Growing up in a Chicago bungalow meant my sister and I had the finished attic as our bedroom / shared playroom. Being a large space that my mom rarely ventured, it usually looked like we carpeted with toys and cleared paths to key areas like beds and stares. In 5th grade, my mom threatened to donate some of our toys if we didn’t pick them up. I got curious. What objects would I give up? I thought about it and decided I loved them all equally and I couldn’t let anything go. I wasn’t an abnormally bright child, but I do remember taking one of my favorite toys and placing it in the back of my closet. “If I don’t remember to play with this in a week it can go”, I told myself sliding the doors shut. It was found as I was rifling through my closet a month later. It went to goodwill that weekend. I learned that 5th grader Becca was wiser then 23-year-old Rebecca. I unlocked the key to letting objects go. The trick is showing yourself you can live quite happily without it. I tend to keep things out of my perceived need for them.
What’s worse is I often reflect on how sharing a name with the lead in Confessions of a Shopaholic may not be so ironic. When I am sad I head out to the mall. They say we take after parents. Well, my dad is willing to spend big money on big things he sees ARE needed and my mom will spend little bits of money on things that are on sale or a great deal. So I ended up spending a lot of money on little things that are a great price. I am not in debt and the money isn’t from my supporters, but I could be using that extra bit to treat people to coffee, to bless someone with gas money, or bless the homeless.
Last Sunday I had ended a rough week and felt really defeated. I was on autopilot heading towards Old Navy and suddenly realized something had to change.
I walked into Old Navy and found three shirts (on clearance 🙌). I purchased them and went home to use my crutch as a new challenge. I put my keys away and headed to my room. Pushing the door open 3/4ths of the way (since it had only been able to be open that much from the pile of laundry discarded behind it). I put the bag on my bed and asked: “what would 5th grade Becca do?” I told myself that if I didn’t clean my room to the point where I could take a picture of it for a house tour then I had to return the ADORABLE things I bought.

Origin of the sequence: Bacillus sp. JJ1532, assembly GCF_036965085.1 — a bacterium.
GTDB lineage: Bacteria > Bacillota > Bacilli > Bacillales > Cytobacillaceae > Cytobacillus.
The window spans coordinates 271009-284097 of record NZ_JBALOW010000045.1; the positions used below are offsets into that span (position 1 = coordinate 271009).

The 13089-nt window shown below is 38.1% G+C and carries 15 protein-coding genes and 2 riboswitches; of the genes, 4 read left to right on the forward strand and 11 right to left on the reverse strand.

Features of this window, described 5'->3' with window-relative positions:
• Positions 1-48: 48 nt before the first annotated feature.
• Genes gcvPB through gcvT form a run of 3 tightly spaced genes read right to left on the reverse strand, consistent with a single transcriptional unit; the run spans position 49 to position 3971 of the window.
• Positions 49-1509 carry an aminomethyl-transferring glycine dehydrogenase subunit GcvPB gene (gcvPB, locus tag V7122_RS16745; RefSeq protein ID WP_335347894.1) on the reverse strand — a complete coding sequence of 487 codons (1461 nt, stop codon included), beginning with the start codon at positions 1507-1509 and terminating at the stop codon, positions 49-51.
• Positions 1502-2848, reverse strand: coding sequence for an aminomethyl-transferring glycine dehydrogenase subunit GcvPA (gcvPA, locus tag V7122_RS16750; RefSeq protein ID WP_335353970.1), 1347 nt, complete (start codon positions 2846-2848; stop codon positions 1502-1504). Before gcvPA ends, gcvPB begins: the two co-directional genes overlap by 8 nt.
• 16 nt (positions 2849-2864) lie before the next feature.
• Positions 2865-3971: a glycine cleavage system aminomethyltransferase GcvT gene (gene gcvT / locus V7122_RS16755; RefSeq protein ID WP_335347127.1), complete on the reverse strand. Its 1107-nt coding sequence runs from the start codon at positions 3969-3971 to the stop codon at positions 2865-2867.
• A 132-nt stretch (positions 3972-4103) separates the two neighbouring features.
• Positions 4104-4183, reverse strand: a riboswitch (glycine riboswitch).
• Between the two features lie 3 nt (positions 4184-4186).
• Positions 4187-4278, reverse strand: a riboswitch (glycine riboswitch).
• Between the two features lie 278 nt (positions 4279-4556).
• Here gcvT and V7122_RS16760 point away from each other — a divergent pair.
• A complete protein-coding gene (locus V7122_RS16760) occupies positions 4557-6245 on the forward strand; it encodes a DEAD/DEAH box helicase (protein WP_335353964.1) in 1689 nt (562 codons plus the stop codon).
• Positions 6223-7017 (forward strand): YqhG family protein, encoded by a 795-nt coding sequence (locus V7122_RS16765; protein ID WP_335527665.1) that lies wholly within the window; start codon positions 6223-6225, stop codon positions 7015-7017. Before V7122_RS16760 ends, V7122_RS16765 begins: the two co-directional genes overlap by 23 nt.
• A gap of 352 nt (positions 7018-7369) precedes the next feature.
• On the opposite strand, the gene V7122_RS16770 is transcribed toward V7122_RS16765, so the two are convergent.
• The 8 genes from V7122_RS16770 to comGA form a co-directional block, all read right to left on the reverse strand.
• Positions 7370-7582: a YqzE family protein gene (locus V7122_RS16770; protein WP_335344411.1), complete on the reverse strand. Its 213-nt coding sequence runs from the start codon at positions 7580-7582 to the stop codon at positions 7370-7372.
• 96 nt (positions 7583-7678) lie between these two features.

I began washing four loads of laundry and organizing what I needed and what I didn’t. Now, usually, this goes very poorly. I am the QUEEN at convincing myself to keep, buy, or save something I have or want. Like when I was younger. “I loved all my toys”, but this time I didn’t have the time to put everything in my closet and wait a month. But maybe I didn’t have to. I realized, as I went through my closet, I was willing to let go of a lot more because A) I had better clothes to compare it to and B) I was in a bad mood. Bad Mood Becca 👏Gets 👏It 👏Done. I ended up with: 1 clean room, 1 bag of garbage, 1 large bag of donations, a LARGE reading chair I had lost in the piles of clothes, and a door now opening the way it was intended.
We won’t be 100% each and every day. There will be days we feel like we need our crutch. Use those days you’re down and buy that pint of moose tracks knowing you’ll eat it all in one sitting. Go ahead and try taking that time to get something done. It doesn’t have to be huge mountains of achievement. Workout and use those emotions to push through 10 more push-ups, sit down with God and just be real about what’s going on by seeking him, give God an area in your life you’re holding onto, seek guidance with a relationship, or thank God for the blessings that we easily take for granted. Take those moments captive. Use them to pinpoint whats adding to your stress levels. Grab your pint and Get Something Done.